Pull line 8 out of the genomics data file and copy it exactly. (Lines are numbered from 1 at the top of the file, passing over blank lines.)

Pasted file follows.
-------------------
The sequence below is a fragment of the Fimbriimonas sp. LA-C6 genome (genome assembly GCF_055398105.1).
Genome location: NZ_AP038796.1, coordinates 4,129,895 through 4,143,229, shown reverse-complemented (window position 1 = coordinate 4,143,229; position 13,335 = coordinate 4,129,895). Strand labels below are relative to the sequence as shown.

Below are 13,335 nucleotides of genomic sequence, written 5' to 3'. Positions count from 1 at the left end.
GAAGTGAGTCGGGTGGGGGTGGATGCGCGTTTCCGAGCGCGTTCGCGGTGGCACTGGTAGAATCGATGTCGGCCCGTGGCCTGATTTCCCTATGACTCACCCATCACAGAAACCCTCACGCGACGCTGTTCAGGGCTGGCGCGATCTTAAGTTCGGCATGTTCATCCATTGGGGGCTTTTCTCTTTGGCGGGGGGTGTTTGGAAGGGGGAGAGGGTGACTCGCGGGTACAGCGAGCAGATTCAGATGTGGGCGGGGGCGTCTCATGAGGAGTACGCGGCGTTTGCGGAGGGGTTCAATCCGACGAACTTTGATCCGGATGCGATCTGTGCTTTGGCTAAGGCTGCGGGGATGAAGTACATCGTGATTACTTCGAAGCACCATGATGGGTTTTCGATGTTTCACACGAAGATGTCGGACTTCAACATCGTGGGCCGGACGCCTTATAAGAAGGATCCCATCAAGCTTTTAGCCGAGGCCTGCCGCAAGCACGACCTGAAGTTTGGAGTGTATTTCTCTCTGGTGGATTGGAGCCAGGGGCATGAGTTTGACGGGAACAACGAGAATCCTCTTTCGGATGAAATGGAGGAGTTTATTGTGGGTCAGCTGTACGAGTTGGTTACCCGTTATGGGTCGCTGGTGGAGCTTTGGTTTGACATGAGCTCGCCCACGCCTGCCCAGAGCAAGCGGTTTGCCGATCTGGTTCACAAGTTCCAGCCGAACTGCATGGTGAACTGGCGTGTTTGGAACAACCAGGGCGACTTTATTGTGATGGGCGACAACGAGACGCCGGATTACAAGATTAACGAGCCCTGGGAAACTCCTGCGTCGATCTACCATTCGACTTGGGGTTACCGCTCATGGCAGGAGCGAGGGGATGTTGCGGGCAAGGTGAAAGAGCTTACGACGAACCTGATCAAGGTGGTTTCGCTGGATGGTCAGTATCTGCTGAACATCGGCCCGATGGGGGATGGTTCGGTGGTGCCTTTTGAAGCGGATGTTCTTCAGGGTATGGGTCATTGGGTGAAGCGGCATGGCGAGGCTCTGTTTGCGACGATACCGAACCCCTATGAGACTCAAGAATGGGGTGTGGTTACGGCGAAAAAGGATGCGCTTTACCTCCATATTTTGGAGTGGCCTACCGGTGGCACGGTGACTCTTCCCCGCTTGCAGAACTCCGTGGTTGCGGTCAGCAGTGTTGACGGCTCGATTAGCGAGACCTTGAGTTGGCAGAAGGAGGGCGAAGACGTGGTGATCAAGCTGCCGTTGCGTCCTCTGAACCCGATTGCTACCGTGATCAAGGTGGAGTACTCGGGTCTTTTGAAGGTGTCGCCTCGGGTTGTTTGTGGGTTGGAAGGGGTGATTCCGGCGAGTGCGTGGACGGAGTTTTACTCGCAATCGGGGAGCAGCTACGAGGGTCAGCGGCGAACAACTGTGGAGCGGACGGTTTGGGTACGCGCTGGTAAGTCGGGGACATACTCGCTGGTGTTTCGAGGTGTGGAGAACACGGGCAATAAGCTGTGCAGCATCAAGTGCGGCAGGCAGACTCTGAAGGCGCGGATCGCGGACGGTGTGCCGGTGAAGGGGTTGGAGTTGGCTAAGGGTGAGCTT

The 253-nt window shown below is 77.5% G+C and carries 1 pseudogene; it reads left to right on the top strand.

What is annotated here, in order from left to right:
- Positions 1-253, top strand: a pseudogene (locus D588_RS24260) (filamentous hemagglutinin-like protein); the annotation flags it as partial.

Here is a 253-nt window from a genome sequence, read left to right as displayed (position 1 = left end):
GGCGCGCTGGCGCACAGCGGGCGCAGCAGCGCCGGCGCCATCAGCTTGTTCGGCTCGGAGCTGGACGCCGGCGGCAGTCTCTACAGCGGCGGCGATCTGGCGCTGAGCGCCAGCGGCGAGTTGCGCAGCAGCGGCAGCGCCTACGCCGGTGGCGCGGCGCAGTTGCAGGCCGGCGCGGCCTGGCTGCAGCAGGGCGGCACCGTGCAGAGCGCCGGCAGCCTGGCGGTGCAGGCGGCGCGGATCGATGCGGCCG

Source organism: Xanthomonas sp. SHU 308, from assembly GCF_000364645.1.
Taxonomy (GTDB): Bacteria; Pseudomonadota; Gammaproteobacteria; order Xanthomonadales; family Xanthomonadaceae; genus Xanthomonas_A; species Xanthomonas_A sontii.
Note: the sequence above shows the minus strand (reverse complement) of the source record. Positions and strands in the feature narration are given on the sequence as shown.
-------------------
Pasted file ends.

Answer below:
Here is a 253-nt window from a genome sequence, read left to right as displayed (position 1 = left end):